When René Burri shot Oscar Niemeyer’s Brazil
Magnum have some of Burri's classic Brazilian shots on show at Photo London. Here's how René took them
The Swiss-born Magnum photographer René Burri covered world news during the latter-half of the 20th century with a modernist’s eye for geometry and a humanist’s sense of common dignity. As we explain in our book René Burri: Photographs, the photographer was universally revered by his peers for his sympathetic eye and his capacity to capture larger-than-life personalities on film. It goes without saying he was deeply loved by everyone who worked with him here at Phaidon and we miss him greatly.
Burri photographed everyone from Churchill to Picasso, and often struck up sincere friendships with his subjects. Magnum Photos stand at Photo London is displaying some brilliant examples of Burri’s pictures, including some sensitive portrayals of the work of Oscar Niemeyer.
Born in 1907, Niemeyer also alloyed his version of modernism with a more curvaceous, forgiving, humanist sympathies, bequeathing to his country a distinctly tropical take on the International Style of architecture. Nowhere is this more distinct than in Brasilia, the purpose-built capital filled with works by Niemeyer, which officially opened in 1960.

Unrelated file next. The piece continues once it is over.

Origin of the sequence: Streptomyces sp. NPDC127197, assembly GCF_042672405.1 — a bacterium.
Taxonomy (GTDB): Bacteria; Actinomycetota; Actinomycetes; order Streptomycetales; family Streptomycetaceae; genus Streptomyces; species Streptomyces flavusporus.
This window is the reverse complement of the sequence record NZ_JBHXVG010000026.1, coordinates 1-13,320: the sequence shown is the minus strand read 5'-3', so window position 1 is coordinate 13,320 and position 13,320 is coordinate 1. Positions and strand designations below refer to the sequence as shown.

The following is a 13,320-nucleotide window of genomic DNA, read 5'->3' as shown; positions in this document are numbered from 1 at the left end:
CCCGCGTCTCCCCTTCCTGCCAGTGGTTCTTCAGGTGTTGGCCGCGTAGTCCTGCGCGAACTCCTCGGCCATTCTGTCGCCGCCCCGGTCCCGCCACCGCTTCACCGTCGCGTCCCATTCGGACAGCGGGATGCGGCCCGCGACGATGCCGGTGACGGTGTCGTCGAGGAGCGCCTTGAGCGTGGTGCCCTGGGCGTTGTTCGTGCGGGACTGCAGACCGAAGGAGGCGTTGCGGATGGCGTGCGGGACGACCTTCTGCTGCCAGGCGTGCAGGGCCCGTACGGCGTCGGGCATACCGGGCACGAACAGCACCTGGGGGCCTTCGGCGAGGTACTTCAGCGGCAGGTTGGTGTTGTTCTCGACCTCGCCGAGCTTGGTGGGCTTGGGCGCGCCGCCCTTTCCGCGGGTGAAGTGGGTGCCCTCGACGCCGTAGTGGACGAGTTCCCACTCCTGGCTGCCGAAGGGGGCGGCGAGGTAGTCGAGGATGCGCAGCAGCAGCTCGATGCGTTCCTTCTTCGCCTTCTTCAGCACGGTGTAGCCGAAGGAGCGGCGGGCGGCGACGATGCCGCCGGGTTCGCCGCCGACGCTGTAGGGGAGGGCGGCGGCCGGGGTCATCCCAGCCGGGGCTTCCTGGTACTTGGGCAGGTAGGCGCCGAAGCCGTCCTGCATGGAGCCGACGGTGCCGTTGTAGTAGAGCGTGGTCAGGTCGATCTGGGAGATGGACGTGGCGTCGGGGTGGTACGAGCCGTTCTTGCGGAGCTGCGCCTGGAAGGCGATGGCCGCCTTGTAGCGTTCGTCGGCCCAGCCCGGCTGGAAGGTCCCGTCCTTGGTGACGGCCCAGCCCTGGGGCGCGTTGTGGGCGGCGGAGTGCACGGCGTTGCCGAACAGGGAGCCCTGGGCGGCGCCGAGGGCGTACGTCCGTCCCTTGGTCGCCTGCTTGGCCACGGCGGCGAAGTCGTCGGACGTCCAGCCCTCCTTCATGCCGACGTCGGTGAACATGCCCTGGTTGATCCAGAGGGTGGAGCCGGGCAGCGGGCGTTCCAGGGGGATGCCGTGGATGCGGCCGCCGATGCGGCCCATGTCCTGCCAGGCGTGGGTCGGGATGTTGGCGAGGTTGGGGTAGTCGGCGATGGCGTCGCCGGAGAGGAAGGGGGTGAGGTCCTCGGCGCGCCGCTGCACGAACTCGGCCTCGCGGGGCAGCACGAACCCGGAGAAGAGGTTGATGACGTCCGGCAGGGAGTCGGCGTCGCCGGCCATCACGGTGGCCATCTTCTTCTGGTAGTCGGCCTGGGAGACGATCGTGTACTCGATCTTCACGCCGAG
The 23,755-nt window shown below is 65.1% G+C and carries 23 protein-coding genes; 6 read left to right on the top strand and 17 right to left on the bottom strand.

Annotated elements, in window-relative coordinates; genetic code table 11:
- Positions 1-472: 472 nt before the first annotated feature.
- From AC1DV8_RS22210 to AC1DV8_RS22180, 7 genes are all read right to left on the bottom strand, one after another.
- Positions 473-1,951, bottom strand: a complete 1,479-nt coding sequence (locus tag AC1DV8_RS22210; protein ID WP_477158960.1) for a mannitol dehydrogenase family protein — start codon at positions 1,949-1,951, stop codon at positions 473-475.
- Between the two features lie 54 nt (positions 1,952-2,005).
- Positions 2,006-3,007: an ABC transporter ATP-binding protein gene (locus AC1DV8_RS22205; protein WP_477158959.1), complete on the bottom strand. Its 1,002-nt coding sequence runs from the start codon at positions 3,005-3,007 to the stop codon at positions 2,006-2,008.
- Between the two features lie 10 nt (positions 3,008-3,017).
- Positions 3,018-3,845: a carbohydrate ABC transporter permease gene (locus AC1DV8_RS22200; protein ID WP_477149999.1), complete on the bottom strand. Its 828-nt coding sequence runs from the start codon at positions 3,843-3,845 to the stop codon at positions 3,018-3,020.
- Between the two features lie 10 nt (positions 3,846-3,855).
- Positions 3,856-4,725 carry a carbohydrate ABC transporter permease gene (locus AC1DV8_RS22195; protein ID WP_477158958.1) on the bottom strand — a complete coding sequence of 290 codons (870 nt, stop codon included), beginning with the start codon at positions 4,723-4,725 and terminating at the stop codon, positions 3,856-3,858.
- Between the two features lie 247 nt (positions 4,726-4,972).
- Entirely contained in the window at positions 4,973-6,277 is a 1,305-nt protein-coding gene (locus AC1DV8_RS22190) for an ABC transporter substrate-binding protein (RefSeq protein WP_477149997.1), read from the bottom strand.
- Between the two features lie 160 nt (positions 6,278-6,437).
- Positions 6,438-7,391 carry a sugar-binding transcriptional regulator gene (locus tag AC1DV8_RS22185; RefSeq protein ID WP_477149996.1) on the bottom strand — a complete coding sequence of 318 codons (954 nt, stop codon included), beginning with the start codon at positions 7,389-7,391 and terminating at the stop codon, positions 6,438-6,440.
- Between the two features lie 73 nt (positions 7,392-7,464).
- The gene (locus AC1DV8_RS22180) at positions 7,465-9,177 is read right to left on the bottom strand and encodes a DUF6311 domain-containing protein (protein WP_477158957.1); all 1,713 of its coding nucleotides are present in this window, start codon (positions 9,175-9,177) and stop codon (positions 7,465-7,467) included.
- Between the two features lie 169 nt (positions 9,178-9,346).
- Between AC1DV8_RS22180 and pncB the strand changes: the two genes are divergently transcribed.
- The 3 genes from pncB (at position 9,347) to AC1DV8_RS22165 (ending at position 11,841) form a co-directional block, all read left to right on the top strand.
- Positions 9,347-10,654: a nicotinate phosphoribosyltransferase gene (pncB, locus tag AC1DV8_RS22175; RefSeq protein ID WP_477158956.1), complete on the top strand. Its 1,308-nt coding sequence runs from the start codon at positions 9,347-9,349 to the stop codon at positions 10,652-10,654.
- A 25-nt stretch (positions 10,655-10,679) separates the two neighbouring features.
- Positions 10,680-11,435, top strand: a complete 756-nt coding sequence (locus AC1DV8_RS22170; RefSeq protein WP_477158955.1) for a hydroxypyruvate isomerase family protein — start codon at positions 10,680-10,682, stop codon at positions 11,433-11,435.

Burri travelled to Latin America in part to attend Brasilia’s inauguration, and shot both Niemeyer and his buildings. However, one of the photographer’s best-loved photographs were actually taken in the Ministry of Health in the old capital, Rio de Janerio, which had been built fifteen years earlier by Oscar Niemeyer and Lúcio Costa in collaboration with Le Corbusier, and was distinguished by its movable sun-shade louvers. Burri exploits these to great effect in this image, with its criss-crossing shafts of light.
Indeed, René Burri gained incredible access to the upper reaches of Brazilian society, shooting Niemeyer at work and President Juscelino Kubitchek during the capital’s inauguration lunch. However, he also photographed less closely sanctioned portrayals of Brazilian life, and sometimes in colour. In our all-colour Burri monograph, Impossible Reminiscences, he reflects on hese previously unseen colour images, picking out images of everyday life on the beaches, in the backyards and even the favelas of Brazil. These might not be the kind of scenes Niemeyer, Kubitchek and co wished to share with the world, yet, in Burri’s lens, there was never any lack of sympathy or humanity.
You can see a vast selection of René Burri’s important, era-defining black-and-white work in René Burri: Photographs. Meanwhile, for more of his colour work get Impossible Reminiscences; and for more on Oscar Niemeyer get hold of a copy of The Curves of Time.